My first trips to the theatre were years before anxiety reared its ugly head and I spent many happy days attending the Stratford Upon Avon Christmas shows. Soon a puppet show of Fantastic Mister Fox bled into Othello and Macbeth as my passion for theatre grew with my age. But even my anxiety attempted to trickle into my love and soon I spent car journey’s there terrified that we would miss the show, despite being at least an hour early and what should have been an amusing breaking down of the 4th wall from the actors made my feel physically sick as the safe routine of separation was broken.
Soon University came around and one of the many reasons I chose the University of Reading was its proximity to London and more opportunities to pursue the theatre. The first opportunity came mere days after starting and in the strange rush of friend making of Freshers I was on the train to Waterloo with three lovely albeit complete strangers. Then disaster. A combination of slackness with time, dodgy buses and the Bakerloo line being closed we were running late. It was only the social shame of having a panic attack in front of potential friends stopped me from boiling over in anxious, hot tears and my chest was so tight I had to sit down in fear of fainting. Worst case scenarios pounded through my mind from not being let into this show to being banned from all shows to the end of time. Despite this every question asking if I was okay was met with a weak yet somehow convincing fake smile. Finally, we reached the theatre and after some impressive long-distance running, we made it ten minutes after the show had started. Running up the steps I was attempting to prepare for the worse.
But the nothing happened. The assistant bundled us in, and we stood from the first act before shuffling to our seats during the interval. But we weren’t shouted out, we weren’t shamed by the actors and we were not banned from national theatre. It was a rush, and a small knot of my anxiety began to finally unravel.
Fast forward almost a year as I was starting at an online basket, one ticket for the last show for An American in Paris. My first ever purposeful solo theatre trip (my father once almost threw up, so I had to watch Othello alone and a nervous wreck), and part of me was far too frightened to even consider venturing out on my own. But months of therapy had taught the only way to improve my condition was to start taking risks and after a year of recovering from a harmful relationship I made the decision to be selfish. Again, frightening thoughts tried to pierce their way through with ridiculous scenes of the theatre burning down or my phone going off and me being chased out of the theatre with pitchforks and burning torches.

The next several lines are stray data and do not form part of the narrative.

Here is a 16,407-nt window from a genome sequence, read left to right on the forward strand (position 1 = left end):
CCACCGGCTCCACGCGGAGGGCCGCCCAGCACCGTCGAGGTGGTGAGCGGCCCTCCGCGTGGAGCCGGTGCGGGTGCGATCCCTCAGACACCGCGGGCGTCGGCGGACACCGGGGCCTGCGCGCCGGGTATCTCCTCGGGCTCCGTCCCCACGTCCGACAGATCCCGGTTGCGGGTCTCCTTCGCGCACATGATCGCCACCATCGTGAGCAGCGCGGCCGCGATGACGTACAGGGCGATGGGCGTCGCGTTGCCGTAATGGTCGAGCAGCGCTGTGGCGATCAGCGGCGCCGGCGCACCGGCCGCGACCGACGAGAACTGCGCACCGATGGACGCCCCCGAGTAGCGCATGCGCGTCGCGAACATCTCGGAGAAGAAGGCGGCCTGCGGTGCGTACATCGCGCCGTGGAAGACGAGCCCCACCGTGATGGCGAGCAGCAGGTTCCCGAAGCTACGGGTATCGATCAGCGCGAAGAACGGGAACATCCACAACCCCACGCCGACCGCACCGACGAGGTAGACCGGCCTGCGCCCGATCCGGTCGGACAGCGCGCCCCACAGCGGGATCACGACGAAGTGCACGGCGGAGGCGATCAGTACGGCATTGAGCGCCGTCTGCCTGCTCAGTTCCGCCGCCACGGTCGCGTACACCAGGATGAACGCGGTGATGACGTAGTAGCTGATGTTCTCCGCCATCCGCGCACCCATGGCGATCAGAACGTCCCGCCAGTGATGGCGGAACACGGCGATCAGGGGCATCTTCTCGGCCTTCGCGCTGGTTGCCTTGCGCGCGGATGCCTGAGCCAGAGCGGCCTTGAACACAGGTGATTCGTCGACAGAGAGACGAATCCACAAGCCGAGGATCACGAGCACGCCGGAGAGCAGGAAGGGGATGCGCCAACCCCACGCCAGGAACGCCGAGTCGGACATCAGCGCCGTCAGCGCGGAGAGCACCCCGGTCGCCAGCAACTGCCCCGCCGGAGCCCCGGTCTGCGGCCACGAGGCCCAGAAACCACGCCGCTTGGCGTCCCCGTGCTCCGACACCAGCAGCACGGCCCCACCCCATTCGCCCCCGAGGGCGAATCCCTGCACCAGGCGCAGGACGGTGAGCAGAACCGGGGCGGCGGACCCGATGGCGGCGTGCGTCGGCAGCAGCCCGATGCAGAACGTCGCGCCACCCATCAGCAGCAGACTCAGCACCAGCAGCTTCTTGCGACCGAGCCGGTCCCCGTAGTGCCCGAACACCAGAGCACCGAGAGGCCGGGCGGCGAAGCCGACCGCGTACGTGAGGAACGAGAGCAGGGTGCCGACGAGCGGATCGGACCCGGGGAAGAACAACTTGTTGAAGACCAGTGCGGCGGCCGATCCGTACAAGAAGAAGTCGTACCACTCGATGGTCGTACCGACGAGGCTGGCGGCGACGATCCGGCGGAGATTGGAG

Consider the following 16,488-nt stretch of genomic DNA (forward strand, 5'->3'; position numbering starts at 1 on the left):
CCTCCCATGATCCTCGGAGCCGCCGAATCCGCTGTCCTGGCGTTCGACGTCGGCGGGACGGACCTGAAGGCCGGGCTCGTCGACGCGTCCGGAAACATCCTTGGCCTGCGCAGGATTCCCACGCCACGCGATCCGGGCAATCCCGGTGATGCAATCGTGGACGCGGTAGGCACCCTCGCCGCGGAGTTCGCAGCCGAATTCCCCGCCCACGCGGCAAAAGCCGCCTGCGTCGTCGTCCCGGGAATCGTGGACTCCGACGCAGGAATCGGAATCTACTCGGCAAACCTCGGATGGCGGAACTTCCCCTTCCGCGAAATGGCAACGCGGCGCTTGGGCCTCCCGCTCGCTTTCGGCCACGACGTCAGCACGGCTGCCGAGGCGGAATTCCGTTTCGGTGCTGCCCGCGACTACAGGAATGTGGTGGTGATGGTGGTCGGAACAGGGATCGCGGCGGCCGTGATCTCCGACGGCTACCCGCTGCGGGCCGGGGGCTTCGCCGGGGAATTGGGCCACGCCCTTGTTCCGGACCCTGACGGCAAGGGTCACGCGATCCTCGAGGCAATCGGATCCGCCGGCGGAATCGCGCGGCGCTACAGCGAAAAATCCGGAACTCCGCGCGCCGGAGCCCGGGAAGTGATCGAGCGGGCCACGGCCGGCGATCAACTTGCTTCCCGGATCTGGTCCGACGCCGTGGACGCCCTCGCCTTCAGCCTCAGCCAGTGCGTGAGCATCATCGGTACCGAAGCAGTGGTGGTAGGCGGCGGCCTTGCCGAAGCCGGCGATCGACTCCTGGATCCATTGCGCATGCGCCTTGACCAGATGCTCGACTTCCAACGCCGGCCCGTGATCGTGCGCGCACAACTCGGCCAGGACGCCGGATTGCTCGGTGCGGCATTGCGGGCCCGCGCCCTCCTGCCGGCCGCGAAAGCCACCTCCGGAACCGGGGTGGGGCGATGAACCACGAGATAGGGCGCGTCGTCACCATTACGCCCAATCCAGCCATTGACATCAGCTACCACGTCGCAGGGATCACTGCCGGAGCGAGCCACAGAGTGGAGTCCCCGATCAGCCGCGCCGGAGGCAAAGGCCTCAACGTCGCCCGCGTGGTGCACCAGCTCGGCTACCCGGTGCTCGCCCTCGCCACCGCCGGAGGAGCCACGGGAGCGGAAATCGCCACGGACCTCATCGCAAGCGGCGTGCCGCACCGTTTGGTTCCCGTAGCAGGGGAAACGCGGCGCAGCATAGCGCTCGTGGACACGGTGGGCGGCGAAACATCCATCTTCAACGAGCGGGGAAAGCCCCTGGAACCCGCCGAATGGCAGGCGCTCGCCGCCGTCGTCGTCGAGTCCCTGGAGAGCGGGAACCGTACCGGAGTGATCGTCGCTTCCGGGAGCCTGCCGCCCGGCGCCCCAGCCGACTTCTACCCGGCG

But again, nothing happened, and I was treated to an amazing night of theatre, bar a few minor hitches with the train home; something which I easily handled, and I felt in control of my anxiety for the first time in years. This opened the flood gates, and since January 2018 I have seen over 60 shows, about 95% of them on my own, becoming the master of the tube and sometimes seeing two shows in the same day.Now I’m planning to go to New York to see HadesTown on Broadway, something that three years ago would have been laughable. Going to the theatre hasn’t cured my anxiety, and I still go and see someone regularly about it but discovering a passion has allowed me to place all my nervous energy into something useful and has taught me that I can do things on my own without the risk of the world exploding around me.